The Giardino dei fiori (Flower Garden) is a colourful corner that has undergone numerous interventions over the decades, and that continually changes and is transformed thanks to the work of the team of gardeners.
The layout of the garden you see today is from the 1950s, although the original design of the parterre of flowerbeds, fountains and greenhouses dates back to the late 19th century.

The rose garden, which blossoms in all its beauty in the month of May and offers visitors a range of colours and perfumes, is from the mid-20th century. The arcades of jasmine and wisteria that weave around the garden are typical of the garden architecture of the 1950s.

In April tulips and violets are the protagonists of the garden, making way in May for the roses to burst into bloom. From June to September, hibiscus, begonias, taros with green and red leaves, brugmansias, sages, dahlias, cleomes and zinnias are just some of the flowers that take turns in blooming, inviting visitors to return again and again to admire them all.

What to see

The flora

The great wonder of this park is its trees: centuries-old chestnuts and giant liriodendrons – among the oldest in Italy -, red beeches, maples, larches, ginkgo bilobas, redwoods and magnolias. Along the sides of the avenues, camellias, hydrangeas and rhododendrons colour the panoramas of the park.


But the botanical star of the Parco Pallavicino is the great Lebanon cedar, which dominates Lago Maggiore from the natural amphitheatre opposite the private villa that is not accessible to the public.

Davidia Involucrata

Native of the mountains of Western China, it grows in zones with a cool, damp and temperate climate.
From the Nyssaceae family, the Davidia is characterised by a brownish orange trunk and ovoidal crown; its leaves are alternate and heart-shaped and have dentate edges. The flowers, which appear between May and June, are not clearly visible and are clustered in small inflorescences; they are enveloped by two large creamy white bracts. The fruit is globular, measuring 4-5 cm, first green then purple when ripe. It can reach heights of 20 metres.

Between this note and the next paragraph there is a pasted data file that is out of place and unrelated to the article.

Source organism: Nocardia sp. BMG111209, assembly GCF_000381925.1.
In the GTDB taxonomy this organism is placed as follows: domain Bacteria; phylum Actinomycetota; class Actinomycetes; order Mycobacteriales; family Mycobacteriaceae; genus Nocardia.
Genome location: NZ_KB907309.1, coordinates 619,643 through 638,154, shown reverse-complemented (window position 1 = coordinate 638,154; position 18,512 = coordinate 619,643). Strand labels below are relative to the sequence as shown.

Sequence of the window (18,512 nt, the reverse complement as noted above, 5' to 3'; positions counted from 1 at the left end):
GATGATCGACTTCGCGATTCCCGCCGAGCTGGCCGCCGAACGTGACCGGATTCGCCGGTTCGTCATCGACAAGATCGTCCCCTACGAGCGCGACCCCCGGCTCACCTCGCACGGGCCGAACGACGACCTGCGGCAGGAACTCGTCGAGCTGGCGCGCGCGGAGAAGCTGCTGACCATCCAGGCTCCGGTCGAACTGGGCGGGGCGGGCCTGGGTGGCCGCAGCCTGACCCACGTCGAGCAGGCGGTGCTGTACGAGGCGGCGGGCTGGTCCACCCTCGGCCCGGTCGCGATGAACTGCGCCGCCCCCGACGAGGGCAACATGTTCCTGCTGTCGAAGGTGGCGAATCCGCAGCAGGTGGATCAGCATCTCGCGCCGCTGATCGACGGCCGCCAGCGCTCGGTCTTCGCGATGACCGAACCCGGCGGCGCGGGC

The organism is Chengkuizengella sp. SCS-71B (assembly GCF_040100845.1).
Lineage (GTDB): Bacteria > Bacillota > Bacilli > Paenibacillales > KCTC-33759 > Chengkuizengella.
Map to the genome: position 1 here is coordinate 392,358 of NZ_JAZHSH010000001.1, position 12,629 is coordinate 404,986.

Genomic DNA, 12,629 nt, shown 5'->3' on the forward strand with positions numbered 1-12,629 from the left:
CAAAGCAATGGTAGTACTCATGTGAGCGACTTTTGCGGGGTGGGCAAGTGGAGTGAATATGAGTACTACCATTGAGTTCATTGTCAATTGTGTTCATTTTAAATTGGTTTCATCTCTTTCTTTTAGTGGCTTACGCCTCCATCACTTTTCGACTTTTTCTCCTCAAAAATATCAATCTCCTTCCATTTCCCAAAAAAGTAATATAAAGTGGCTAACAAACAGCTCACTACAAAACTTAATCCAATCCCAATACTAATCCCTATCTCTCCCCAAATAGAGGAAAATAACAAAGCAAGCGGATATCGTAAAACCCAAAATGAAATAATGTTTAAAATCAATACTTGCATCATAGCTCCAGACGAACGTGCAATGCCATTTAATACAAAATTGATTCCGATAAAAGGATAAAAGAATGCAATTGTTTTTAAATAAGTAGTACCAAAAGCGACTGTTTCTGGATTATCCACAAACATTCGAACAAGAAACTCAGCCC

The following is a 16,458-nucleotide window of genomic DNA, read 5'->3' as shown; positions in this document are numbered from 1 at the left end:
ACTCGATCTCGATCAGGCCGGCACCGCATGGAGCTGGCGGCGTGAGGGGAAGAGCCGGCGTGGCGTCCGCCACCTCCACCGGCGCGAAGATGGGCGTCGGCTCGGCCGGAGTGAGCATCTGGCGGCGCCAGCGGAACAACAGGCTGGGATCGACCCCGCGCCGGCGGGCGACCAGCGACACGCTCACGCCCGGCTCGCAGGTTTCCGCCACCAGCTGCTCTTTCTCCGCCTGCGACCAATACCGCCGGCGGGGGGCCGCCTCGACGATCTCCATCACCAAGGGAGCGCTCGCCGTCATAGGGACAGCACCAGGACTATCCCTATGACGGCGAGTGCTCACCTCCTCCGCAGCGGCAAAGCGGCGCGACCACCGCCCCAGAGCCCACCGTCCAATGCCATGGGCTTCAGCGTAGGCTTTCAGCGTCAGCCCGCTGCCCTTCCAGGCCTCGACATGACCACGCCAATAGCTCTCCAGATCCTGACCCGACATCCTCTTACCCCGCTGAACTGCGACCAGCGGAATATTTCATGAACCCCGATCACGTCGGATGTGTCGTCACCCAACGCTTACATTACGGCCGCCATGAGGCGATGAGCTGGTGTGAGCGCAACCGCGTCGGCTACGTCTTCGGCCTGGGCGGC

The only species of its kind, it was only discovered and introduced into Europe in the early 20th century. It is used as an ornamental tree in parks and gardens.

Known as the “handkerchief tree” on account of its characteristic large bracts that envelop the flowers.

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Season 2023

The opening of the 2023 season is scheduled from 16 March to 5 November 2023.

Parco Pallavicino is open:

From 16th March to 30th September 2023
Daily from 10:00 a.m. to 05:30 p.m., last entrance. The park closes at 06:30 p.m.

From 1st October to 29th October 2023
Daily from 10:00 a.m. to 05:00 p.m., last entry. The park closes at 06:00 p.m.

From 30th October to 5th November 2023
Daily from 10:00 a.m. to 04:30 p.m., last entry. The park closes at 05:30 p.m.

The opening and closing time of museums and gardens are subject to changes for extraordinary events.


Adults SingleYoungs SingleAdults GroupYoungs GroupBaby
Parco Pallavicino€ 13€ 9€ 11€ 7€ 4
Parco Pallavicino + Isola Bella€ 27€ 16€ 24€ 14
Parco Pallavicino + Isola Bella + Isola Madre€ 35€ 21€ 33€ 19
Download the pdf table with all prices

How to get there

By car
From the Autostrada dei Laghi motorway in the direction of Gravellona Toce, Carpugnino exit, following the signs for Stresa.
A free car park is available in the proximity of the entrance to the Park. Due to the limited number of spaces available, we recommend that you use the free shuttle service departing every day from Piazza Marconi in Stresa.

By train
Ferrovia dello Stato railway, Milan-Sempione line, Stresa stop. Stresa station is located 800m on foot from the Parco Pallavicino.
With Ferrovie Nord railway, Milan-Laveno line, Laveno stop.

By bus
VB Arona Milan line: departure from Milan Lampugnano, stop B5.
Or Verbania–Stresa–Malpensa, which requires advance booking.
For info:

By plane
Distance from the principal airports: Turin Caselle 140 km – Milan Malpensa 50 km – Milan Linate 110 km – Bergamo Orio Al Serio 130 km.

Jimmy Chen